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The Guilfordian. online resource (None) 1914-current, October 26, 1927, Image 1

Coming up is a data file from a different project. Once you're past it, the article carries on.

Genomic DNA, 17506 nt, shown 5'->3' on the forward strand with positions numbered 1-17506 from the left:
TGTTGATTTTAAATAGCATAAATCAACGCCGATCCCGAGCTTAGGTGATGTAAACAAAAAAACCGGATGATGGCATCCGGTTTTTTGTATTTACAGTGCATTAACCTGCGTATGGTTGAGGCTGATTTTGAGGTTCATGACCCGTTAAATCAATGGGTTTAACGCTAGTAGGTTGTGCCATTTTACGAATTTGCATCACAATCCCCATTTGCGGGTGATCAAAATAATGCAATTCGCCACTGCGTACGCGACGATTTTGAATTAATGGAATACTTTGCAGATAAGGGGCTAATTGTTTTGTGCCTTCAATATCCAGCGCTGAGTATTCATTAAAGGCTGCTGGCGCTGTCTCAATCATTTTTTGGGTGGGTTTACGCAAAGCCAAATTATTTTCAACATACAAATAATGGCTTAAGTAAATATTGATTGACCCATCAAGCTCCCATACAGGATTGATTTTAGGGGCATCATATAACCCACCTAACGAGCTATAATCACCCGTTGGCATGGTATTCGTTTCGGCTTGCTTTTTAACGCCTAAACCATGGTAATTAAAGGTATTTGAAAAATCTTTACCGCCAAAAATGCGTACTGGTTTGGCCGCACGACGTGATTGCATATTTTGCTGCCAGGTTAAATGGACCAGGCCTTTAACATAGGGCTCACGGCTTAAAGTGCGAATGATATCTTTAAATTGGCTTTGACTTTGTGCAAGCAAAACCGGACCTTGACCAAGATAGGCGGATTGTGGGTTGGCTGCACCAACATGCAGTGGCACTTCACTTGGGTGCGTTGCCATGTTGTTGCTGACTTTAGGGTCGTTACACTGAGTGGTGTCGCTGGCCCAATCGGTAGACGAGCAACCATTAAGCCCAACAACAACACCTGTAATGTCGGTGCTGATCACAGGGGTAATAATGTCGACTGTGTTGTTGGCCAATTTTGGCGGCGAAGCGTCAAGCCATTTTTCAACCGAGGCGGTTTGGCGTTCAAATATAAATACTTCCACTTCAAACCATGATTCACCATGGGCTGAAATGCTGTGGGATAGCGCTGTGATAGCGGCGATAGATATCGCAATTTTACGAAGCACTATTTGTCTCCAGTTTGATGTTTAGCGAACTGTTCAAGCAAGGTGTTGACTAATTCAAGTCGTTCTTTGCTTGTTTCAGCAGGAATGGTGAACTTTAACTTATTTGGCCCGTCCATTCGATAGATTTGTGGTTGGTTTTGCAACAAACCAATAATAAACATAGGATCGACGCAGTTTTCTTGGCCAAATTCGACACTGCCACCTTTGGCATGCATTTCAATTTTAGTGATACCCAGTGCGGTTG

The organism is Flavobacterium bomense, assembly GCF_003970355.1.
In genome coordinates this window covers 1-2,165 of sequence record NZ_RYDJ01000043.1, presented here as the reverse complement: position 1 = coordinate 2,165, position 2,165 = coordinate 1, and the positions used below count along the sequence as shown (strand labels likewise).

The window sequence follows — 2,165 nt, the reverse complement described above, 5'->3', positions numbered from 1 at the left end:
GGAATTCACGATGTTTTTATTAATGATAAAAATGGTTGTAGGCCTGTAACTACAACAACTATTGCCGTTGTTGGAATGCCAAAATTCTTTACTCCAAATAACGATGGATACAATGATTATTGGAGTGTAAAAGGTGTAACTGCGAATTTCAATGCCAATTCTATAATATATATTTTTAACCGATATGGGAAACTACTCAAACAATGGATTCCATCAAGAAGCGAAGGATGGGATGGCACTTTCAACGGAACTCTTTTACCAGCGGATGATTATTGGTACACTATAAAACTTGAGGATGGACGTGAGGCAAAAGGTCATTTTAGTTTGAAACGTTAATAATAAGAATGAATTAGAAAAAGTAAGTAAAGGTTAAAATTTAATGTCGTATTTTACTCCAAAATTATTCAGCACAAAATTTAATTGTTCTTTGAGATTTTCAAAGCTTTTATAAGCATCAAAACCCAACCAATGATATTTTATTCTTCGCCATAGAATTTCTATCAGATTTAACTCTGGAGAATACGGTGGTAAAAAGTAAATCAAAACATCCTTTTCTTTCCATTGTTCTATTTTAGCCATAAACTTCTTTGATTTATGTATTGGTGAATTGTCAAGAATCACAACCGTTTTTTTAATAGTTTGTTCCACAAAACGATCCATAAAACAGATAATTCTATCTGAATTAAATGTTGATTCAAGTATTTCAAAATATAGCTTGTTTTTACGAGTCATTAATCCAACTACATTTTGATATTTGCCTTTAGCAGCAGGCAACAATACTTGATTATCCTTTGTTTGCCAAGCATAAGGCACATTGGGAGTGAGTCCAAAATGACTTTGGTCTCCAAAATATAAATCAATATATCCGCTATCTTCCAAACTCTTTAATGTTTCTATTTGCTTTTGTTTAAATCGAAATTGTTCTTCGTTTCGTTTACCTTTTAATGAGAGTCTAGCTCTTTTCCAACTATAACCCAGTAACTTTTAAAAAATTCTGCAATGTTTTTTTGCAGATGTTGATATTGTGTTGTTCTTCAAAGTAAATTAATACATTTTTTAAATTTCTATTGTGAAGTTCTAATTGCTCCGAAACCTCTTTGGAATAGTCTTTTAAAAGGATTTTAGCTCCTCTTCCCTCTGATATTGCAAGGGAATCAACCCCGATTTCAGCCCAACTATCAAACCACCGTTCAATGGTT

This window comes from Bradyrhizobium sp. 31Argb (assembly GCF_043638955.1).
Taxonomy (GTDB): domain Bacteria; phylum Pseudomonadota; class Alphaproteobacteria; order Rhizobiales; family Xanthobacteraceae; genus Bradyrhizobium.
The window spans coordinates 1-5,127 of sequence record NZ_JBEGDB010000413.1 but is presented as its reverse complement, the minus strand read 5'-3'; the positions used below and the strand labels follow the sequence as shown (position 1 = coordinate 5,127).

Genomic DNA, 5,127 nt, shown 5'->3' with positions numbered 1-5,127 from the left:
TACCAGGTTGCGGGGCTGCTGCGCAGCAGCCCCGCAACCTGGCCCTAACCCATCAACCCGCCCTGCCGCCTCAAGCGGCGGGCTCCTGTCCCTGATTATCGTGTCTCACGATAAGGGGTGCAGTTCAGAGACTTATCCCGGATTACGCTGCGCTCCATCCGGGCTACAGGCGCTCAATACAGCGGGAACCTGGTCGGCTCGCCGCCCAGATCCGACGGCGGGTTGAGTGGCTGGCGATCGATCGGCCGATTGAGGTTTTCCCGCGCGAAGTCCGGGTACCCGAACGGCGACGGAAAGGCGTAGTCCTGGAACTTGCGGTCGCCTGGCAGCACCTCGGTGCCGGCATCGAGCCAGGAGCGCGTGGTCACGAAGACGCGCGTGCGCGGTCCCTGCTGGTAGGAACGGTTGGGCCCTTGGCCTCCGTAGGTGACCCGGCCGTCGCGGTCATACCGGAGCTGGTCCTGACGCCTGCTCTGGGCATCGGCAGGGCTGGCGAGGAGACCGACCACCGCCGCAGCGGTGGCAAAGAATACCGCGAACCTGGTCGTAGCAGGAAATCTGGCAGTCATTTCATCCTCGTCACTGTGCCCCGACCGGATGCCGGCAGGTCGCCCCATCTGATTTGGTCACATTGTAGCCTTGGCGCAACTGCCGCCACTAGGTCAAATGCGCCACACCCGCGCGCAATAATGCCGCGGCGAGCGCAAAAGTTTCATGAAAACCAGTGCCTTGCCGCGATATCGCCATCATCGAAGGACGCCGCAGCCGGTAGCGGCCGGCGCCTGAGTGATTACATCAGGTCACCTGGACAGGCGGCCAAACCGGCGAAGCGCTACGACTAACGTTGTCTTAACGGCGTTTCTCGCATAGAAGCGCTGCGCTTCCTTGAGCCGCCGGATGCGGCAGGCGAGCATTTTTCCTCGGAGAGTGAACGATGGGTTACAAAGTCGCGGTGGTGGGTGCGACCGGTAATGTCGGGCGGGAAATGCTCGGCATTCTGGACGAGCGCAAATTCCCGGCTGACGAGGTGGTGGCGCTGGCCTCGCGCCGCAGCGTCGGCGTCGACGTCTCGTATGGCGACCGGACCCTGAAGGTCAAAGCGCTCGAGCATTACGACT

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Back Our Advertisers VOLUME XIV GUILFORD GRIDDERS LOSE IN HARD FIGHT TO CATAWBA ELEVEN Quakers Get Bad Start on the Initial Kick-Off, Which Was Only Ten Yards STAR BACKS ARE HURT Catawba Takes Advantage of Breaks on Soft Field and Scores in First Few Minutes of Play Guilford lost a hard fought game to Catawba by a score of 6-0, Saturday afternoon, October 22. Catawba took advantages of breaks 011 a soft field and scored in the first few minutes of play. Guilford kicked only ten yards 011 the initial kick off. Catawba punted to Guilford who fumbled the ball, 011 their own twenty yard line, with Cataw ba recovering. A series of passes and Catawba had scored the only marker of the game. After this they did not threaten. Guilford got in scoring distance sev eral times, but seemed to lack the punch to put it over. Two of Guilford's star backs were hurt at the beginning of the game, which hindered the Quaker chances considerably. Parrish, plunging half back, was hurt, on the first play, and Captain Robertson played in a semi conscious state from the first of the game. Lineup and summary: Guilford (0) Catawba (6) Cheek Ryan L.E. Murphy Evans L.T. Hoyle Rhinehart L.G. Cannon Love C. Beamon Sommersett R.G. Moon Frazier R.T. Marshall Gabriel R.E. (Continued on Page Four) B. HAWORTH TO ATTEND NATIONAL Y.M. COUNCIL Fourth Annual Meeting of Y. M. C. A. Council to Meet in Chicago, 111. First Meeting October 24 N. CAR. SENDS TWO DELEGATES Byron Haworth, from Burlington, and a senior at Guilford College, left Fri day afternoon for Chicago, 111., where he will meet with the fourth annual meeting of the National Council of the Young Men's Christian Associations of the United States. The reception of members and all the assembly and com mittee meetings will take place in the Edgewater Beach Hotel, 5349 Sheridan Road. Mr. Hawortli, whose election took place last spring at the State Y. M. C. A. meeting, is one of the two college rep resentatives ou the National Council from North Carolina. Mr. Harry Comer, secretary of State University Y, has been a member of the council for sev- eral years. All the expenses of the council mem bers will lie paid by the National Y. M. C. A. The first meeting will be held at 11 o'clock Monday morning, October 24. If nothing comes up unexpectedly, the last session will be held Friday afternoon, October 28. THE sz> GUILFORDIAN COLLEGE MARSHALS ELECTED FOR YEAR Faculty Selects Hoyle, Moore, Rozell, Paul and Reece in a Recent Meeting CRANFORD HOYLE CHIEF At a faculty meeting held some time ago the following members of the Jun ior elass were selected to serve as mar shals for the school term of 1027-28: Cranford Hoyle, chief; Stanley Moore, Edwin Rozell, Josephine Paul, and Es ther Reece are to serve with Mr. Hoyle. The selection of Mr. Hoyle by the faculty for chief marshal is considered a recognition of his all-round ability. In addition to ranking well among the students and in scholarship, he has also been active in athletics since com ing to Guilford two years ago. He has starred in the football line for the past two seasons and has proven one of Guilford's most outstanding players up to date. The selection of Mr. Hoyle as chief marshal is well received by the students at large. (Continued 011 Page Two) PROF. NOAH PLAYS A GROUP OF CELLO SOLOS First Time in Seven Years That Music Director Has Had Training in Other Instruments Than Piano If Mr. Noah continues much longer in presenting his ability in music lines, he may eventually prove to be a whole orchestra within himself. The student body was quite pleasantly entertained Thursday morning in chapel with a group of cello solos. This is the first time in several years that the music director has had train ing in other instruments than piano, so naturally it is a treat to the college to have this variation of chapel entertain ment from time to time. Mr. Noah played three numbers: "Pil grim's Chorus" and "Evening Star" both from the opera "Tannhauser" by Wagner, and "Elegie" by Massenet. Criminal Lawyers Change Their Stroke From Minor to Major Key on Thirty-Seventh Count Like a thunder bolt out of a clear sky, the campus woke up last Friday morning to find itself in the mist of a "Rat" mutiny. It seems that the day broke clear and cool, and so some of the Fresh men conceived the brilliant idea of ap pearing- on the' campus in knickers and golf hose. Of course, this in itself was perfectly all right, but had they consulted criminal lawyers before ap pearing in this immodist attire, they might have discovered that this was as dangerous a policy as sleeping with rattlesnakes. However, this particular fine morning found Rats Williams, Cude, Wray, Hawortli, and Routh parading the campus in rather vivid knickers. The Seniors and Juniors were shocked and horrified at the show. The Sophomores were dumbfounded, and it was late af ternoon before they could breath nor mally. President Van der Voort of the Sophomore class was the first to recover, and he immediatly notified emmergency Judge Cannon that his ser vices would be in demand that night. The court room was crowded when the court was called, and there was lit tle else going on. Special Prosecuting attorney, Francis, was especially groomed for the session, and not the GUILFOKD COLLEGE, N. C., OCTOBER 26, 1927 GUILFORD COLLEGE LIBRARY The Guilford College Li I miry is now undergoing extensive repairs in (en nhiince its architectural beauty and prolong its usefulness for many years. MRS. TUBBS OF BATES IS VISITOR ON COMPUS Speaks to Girls Friday Night and to Student Body Sunday Night at Christian Endeavor IS ACTIVE IN RED CROSS WORK Mrs. Tubbs of Lewiston, Maine, has been visiting Guilford college for the last few days. She has been 011 the Bates college faculty for a number of years. Bates is noted for its International debates and is one of the first co-educa tional colleges to be established in Maine. Mrs. Andrews, our present dean of women, served as Physical Director at Bates for four years. Mrs. Tubbs has been very active in Red Cross, Welfare Work, and particu larly the Mother-Daughter Clubs. Friday night after the society meet ings she spoke to all the girls. Her title was, "The Girl Beautiful." Her talk was very interesting as well as in (Continued on Page Four) slightest trace of mercy could be found iu his steel grey eyes. The docket was quickly clear of the minor cases, and Rat Wray was put 011 trial for his life. In spite of the scarcity of defense attorneys, a warm legal battle ensued, and it was not long before the judge was laborously, and perhaps painfully, counting out 37. Williams, Cude, Haworth, and Routh followed, and the scene was a wild mass of confused figures to the tune of 17, 31, 10, etc. The Sophomores worked stead ily and industriously in relays and thus they at last completed the work by placing the responsibility of rolling the girls tennis courts on the unfortunate culprits. Guilfordians returning from Greens boro and elsewhere during the wee small hours of the morning were rather surprised to see figures moving around the Girls' tennis courts by the light of flash lights. On closer observation they found that it was just "Sonnie," with the help of Cude and Routh, labor iously and without haste, dragging the Dean of Men across the courts on the scraper. It has been rumored that the New Garden Girls are hoping that the time will come in the near future when it will be possible to have their courts fixed up. LOVING CUP AWAITING THE TENNIS CHAMPION The Championship Now Rests Among: It. Griffin, R. Van der Voort, and Worth Mackie SEVENTEEN STUDENTS TAKE PART Much interest has been manifested in the boys' tennis tournament this fall. The tournament was planned and spon sored by Professor Pancoast, who has generously offered a beautiful silver cup to the winner of the tournament. In all, seventeen men have participated in the contest. The players were paired off and preliminary matches played un til all but eight of the players were eliminated. The skilful eight were: Ourrie Spivey, Byron Haworth, Glen Boose, Worth Mackie, Richard Cox, Robert Griffin, Charles Coble, and Rob ert Van der Voort. The above-named men have been playing a "round robin" during the past three clays and some very exciting and skilful tennis matches have-been played between these men. At present the championship rests among Robert Griffin, Robert Van der Voort, and Worth Mackie. These matches will be played the first of the week, and the champion will receive the cup. PROF. FURNAS GIVES A DIALOGUE OF BOOKS Books Ask Dramatist to Carry an Ap peal to Student Body That They Read More Library Books Professor Furnas, in his chapel talk Tuesday morning, told of the Jewish father who, having placed his small son on top of a step-ladder told him to jump. The boy, being rather dubious, asked, "Papa, will you catch me?" Upon being reassured, he jumped, but papa did not catch him. "Papa, you didn't catch me," lie said accusingly, as he picked himself up. And papa re plied, "Yes, I wanted to teach you that you mustn't ever trust anybody, not even your own papa." That is the way it is with books. In college we are ex pected to read extensively, but we must not believe everything we read. Professor Furnas told how he had been reading a ponderous volume on Relativity in the Library. It was late in the afternoon and the library was deserted. Suddenly he heard a chorus of tiny voices clamoring around him. The library books were setting forth their merits. In one corner Encyclo pedia Britannica, Nelson's Encyclopedia (Continued 011 Page Two) They Make This Possible THE QUAKER STAFF GETS EARLY START ON 1927-28 ANNUAL Fances Osborne and Leslie Mur phy Relate Plans in Mon day Chapel CONTRACT ALREADY LET The Art Theme to Be Characteristic Representations of Quaker History. Comic Sections to Be Added Fiances Osborne, who spoke in chapel Monday morning stated that the staff of the Quaker is busy working on the dummy for the 1927-28 Annual. The contract for printing the Quaker was let to the Queen City-Printing Com pany, Charlotte, N. C., and the Char lotte Engraving Company is doing the engraving. The Flynt Photographic Company has been at work the past week making individual pictures and campus scenes for the annual. A great improvement this year over the an nual of last year, will be the fea ture section. The feature section will be composed of two parts, a comic and a photographic section. The art theme this year will be characteristic of that history of the Quakers as portrayed in the life of William Penn. The plan for the division pages is to have pictures such as, "Penn's Treaty with the In dians." "Penn's First View of Phila delphia from the Ship Welcome," "Penn's Conversation With King James," and other interesting pictures. The outstanding feature is the fact that the characteristic pictures sponsored by the various organizations will be taken in Quaker costume. Leslie Murphy, the managing editor, also gave a short talk asking for the co-operation of the students in making this year's annual the best Guilford has ever published. PROFESSOR M'CRACKEN AND CLASS TAKE TRIP Visit New Greensboro Bank and Trust Company to Study Entire System of Good Banking Principles THE TRIP PROVES WORTH WHILE Prof. Duane McCraeken's classes in Money and Currency, and Business Finance had a most interesting and worthwhile trip last Thursday. These classes were adjourned at the college for the afternoon in order that they might visit the new Greensboro Bank and Trust Company for study of bank ing. Before the trip the students were asked to write out the questions which they would like to know about bank ing. A complete list of these questions were taken by Professor McCracken in order that the students might learn the answers. The classes were introduced by Mr. Moore, the cashier, to two young em ployes, Foster and Travis, who con ducted the students through the bank. The bank employes were very courte ous and interested in explaining the entire system of banking. All ques tions were answered in the most cour- teous and explanatory manner. The questions asked were on the general nature of banking. Some of the principles of good banking were ex plained to the students. The head of the department and the classes both feel that it was a worthwhile trip. NUMBER 5